Bees On The Endangered Species List…This Is Really Bad

You may not be able to name five animals that are on the endangered species list, but you may want to pay attention to one insect that was just added. Bees were recently added to the endangered species list and that’s a big deal. While other animals on the list, like the panda, may be cuter, bees play a bigger role in the operation of our ecosystem.

Say Aloha To Endangerment

The U.S. Fish and Wildlife Service, who maintains the endangered species list, added seven species of yellow-faced bees to the list this year. Yellow-faced bees, which are native to Hawaii, are identified by the yellow to white markings on their face. They closely resemble wasps; the one distinguishing feature being branched hairs on either side of their thorax. This is an historic addition to the list, as it is the first time that a bee of any species has been on it and, thus, protected by the Endangered Species Act.

Although you’d think that lots of bees would like to call Hawaii home, the yellow-faced bee is the only species of bee from the Aloha State. This fact proves that the bees flew there on their own. The first bee to arrive in the state started a population growth that blossomed into 63 species. 10% of the world’s population of yellow-faced bees resides in Hawaii.

How This Happened

You’d think that bees would be safe in an environmentally conscious state like Hawaii, but here we are. A couple of species of yellow-faced bee can now only be found in one area in Hawaii. Urbanization plays a part in their dwindling numbers, but so do animals non-native to the state. Both of these destructive factors ruin the bees’ home. Non-native plants, wildfires, hurricanes, tsunamis, and droughts have also played a role in getting the bees onto the endangered species list.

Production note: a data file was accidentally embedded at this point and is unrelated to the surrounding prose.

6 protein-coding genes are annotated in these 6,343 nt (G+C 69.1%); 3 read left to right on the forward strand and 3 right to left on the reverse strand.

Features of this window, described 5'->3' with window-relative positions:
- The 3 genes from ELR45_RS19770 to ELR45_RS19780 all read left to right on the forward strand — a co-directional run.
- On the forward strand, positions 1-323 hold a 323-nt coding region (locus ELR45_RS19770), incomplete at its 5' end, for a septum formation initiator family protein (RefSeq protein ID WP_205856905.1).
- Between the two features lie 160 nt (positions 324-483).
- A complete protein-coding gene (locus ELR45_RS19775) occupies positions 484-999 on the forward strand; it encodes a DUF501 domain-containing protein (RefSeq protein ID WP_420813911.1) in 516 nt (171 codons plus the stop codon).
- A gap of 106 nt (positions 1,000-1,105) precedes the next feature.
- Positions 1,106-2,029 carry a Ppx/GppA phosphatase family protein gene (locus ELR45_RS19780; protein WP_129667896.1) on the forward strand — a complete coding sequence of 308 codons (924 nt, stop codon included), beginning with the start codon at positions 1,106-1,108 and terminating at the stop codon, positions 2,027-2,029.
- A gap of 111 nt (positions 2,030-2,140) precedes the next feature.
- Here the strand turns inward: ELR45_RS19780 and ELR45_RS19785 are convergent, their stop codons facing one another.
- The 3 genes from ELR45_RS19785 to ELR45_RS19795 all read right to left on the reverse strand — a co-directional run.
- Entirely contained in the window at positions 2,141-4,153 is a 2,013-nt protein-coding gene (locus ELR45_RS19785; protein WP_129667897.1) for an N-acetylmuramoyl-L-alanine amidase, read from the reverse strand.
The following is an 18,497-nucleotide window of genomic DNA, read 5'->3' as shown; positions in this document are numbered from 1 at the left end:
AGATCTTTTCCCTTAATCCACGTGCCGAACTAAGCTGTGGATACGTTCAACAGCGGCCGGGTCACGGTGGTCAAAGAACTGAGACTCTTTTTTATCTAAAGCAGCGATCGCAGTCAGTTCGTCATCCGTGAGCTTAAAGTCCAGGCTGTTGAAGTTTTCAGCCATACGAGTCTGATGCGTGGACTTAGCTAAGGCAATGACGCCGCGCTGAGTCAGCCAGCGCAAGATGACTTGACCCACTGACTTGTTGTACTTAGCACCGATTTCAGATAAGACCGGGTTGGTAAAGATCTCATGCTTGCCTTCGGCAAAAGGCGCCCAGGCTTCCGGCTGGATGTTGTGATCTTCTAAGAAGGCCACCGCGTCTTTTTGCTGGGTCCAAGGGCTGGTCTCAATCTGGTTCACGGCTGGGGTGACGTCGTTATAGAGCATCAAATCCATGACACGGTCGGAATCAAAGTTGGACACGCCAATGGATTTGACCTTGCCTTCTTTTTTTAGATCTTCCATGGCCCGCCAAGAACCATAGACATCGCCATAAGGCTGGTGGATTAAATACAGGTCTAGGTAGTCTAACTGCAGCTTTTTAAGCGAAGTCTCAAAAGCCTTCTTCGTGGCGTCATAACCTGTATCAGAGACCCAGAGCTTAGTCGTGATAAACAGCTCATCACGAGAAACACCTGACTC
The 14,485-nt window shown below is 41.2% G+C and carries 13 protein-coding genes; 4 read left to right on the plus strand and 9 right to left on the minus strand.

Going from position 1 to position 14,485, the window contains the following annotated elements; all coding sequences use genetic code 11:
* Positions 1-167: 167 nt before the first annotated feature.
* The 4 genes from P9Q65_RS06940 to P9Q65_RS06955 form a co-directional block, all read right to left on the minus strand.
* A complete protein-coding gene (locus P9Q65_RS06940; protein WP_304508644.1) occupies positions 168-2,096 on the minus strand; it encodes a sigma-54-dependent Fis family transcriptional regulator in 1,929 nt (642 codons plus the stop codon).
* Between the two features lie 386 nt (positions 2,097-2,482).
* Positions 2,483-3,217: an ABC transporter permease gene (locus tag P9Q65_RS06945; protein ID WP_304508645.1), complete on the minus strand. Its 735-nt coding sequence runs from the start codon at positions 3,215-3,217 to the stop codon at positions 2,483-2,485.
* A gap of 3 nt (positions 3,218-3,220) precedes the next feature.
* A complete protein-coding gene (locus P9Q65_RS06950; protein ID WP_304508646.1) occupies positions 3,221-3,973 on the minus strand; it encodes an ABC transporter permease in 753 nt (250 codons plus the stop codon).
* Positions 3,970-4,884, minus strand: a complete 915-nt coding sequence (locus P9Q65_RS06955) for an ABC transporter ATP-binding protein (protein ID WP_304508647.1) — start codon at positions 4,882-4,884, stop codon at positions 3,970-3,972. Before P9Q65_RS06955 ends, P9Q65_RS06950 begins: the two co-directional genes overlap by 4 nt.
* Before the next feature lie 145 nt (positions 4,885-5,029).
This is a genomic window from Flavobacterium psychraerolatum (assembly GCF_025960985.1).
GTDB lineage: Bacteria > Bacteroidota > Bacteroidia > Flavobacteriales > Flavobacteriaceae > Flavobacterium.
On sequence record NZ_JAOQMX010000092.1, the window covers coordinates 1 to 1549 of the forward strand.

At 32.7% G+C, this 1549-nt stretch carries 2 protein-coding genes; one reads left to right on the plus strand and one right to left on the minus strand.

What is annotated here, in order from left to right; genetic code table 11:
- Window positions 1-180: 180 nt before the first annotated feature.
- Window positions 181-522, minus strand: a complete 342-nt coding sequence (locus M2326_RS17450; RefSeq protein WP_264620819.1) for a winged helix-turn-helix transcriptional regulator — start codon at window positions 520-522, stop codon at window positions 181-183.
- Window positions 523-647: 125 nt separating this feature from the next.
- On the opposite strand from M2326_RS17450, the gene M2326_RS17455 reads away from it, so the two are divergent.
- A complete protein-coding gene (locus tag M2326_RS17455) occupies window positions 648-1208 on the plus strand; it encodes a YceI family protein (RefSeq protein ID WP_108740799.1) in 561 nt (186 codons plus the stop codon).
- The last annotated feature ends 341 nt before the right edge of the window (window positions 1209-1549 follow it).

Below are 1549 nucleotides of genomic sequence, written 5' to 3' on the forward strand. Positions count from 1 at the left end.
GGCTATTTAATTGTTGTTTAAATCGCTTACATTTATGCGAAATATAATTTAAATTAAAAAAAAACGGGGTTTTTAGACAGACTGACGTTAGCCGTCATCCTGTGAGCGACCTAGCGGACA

The Future Is Bright

If animals knew what being on the endangered species list meant for their brethren, they’d probably focus on the negatives. While it isn’t a list any animal wants to be on, being on that list allows humans to put more protections into place. A spokesman from the Fish and Wildlife Service, Gregory Koob, explained that every federal agency has to get into contact with his service before interacting with the yellow-faced bee or any endangered species. Having a spot on the endangered species list also means that recovery programs can be put into place and that authorities can legally limit their harm from others.

Being on the list is only a start, though, more work needs to be done to make sure that lots of yellow-faced bees call Hawaii home again. Since these bees are usually found in small areas surrounded by farms and other developments, the Fish and Wildlife Service hasn’t been able to pinpoint specific areas where the bees flourish. While it is upsetting to hear about the yellow-faced bee, the University of Hawaii reports that many new species are discovered regularly. Regardless, it’s vital to our well-being that we don’t take these seven species of bees on the endangered species list lightly.


Are you concerned about yellow-faced bees being on the endangered species list?




Kirstin Wright
Kirstin Wright
Kirstin is an IT worker by day and a freelance writer by night. When not behind a computer screen, she can be found exploring one of central Florida's famous theme parks or embarking on a new adventure. You can read about her adventures at Fun Orlando Ideas!